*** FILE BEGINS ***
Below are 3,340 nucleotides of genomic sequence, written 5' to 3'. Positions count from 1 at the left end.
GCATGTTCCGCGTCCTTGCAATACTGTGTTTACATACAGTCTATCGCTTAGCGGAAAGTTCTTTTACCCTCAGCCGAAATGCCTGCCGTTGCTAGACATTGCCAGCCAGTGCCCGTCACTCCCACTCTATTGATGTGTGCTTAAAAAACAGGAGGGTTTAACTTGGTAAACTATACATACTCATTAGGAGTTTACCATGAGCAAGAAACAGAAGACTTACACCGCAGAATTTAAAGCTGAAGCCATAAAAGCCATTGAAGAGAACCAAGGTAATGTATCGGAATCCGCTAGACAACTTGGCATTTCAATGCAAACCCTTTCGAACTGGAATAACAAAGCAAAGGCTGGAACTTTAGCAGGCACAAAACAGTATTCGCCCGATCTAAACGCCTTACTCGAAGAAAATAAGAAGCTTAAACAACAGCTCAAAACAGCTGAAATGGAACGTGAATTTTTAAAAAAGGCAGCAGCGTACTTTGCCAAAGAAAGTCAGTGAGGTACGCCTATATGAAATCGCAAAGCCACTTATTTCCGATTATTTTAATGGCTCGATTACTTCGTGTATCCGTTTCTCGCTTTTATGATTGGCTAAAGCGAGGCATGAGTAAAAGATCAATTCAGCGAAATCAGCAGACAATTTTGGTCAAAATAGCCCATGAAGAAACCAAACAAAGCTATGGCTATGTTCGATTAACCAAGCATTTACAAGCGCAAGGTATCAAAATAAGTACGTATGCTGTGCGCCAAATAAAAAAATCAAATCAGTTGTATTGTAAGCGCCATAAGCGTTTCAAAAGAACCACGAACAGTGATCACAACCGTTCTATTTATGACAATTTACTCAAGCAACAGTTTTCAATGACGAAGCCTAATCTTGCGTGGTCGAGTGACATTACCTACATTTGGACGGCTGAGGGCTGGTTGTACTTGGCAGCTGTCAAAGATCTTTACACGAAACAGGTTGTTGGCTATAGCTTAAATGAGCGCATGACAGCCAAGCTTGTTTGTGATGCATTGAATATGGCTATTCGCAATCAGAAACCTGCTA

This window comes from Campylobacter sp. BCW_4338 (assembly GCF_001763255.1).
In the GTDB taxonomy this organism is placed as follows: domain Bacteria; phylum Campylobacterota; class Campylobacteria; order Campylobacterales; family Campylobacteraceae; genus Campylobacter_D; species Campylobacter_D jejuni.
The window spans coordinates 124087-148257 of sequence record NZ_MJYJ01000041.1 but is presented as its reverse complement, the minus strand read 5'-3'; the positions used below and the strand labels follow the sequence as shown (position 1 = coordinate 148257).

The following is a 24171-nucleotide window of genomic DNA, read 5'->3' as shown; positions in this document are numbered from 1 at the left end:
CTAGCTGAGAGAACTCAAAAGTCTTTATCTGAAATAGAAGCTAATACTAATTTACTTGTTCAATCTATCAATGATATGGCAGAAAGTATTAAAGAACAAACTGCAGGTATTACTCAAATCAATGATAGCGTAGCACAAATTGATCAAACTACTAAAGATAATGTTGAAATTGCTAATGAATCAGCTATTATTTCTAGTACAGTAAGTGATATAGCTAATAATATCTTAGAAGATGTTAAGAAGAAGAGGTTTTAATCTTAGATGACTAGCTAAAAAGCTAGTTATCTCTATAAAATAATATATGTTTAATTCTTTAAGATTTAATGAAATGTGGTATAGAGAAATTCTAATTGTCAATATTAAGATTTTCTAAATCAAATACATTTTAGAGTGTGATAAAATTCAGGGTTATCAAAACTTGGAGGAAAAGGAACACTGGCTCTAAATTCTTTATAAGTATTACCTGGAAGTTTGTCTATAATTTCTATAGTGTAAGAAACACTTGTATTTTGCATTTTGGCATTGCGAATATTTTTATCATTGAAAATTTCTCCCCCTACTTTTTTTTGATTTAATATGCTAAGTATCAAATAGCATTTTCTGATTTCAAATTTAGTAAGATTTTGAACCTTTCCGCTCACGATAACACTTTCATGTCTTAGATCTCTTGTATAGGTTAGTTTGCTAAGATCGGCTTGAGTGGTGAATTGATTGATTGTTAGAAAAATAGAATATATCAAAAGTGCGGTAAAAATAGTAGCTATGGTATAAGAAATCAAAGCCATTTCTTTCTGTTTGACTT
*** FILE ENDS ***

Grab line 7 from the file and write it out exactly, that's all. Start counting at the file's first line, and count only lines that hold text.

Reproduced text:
CTAGCTGAGAGAACTCAAAAGTCTTTATCTGAAATAGAAGCTAATACTAATTTACTTGTTCAATCTATCAATGATATGGCAGAAAGTATTAAAGAACAAACTGCAGGTATTACTCAAATCAATGATAGCGTAGCACAAATTGATCAAACTACTAAAGATAATGTTGAAATTGCTAATGAATCAGCTATTATTTCTAGTACAGTAAGTGATATAGCTAATAATATCTTAGAAGATGTTAAGAAGAAGAGGTTTTAATCTTAGATGACTAGCTAAAAAGCTAGTTATCTCTATAAAATAATATATGTTTAATTCTTTAAGATTTAATGAAATGTGGTATAGAGAAATTCTAATTGTCAATATTAAGATTTTCTAAATCAAATACATTTTAGAGTGTGATAAAATTCAGGGTTATCAAAACTTGGAGGAAAAGGAACACTGGCTCTAAATTCTTTATAAGTATTACCTGGAAGTTTGTCTATAATTTCTATAGTGTAAGAAACACTTGTATTTTGCATTTTGGCATTGCGAATATTTTTATCATTGAAAATTTCTCCCCCTACTTTTTTTTGATTTAATATGCTAAGTATCAAATAGCATTTTCTGATTTCAAATTTAGTAAGATTTTGAACCTTTCCGCTCACGATAACACTTTCATGTCTTAGATCTCTTGTATAGGTTAGTTTGCTAAGATCGGCTTGAGTGGTGAATTGATTGATTGTTAGAAAAATAGAATATATCAAAAGTGCGGTAAAAATAGTAGCTATGGTATAAGAAATCAAAGCCATTTCTTTCTGTTTGACTT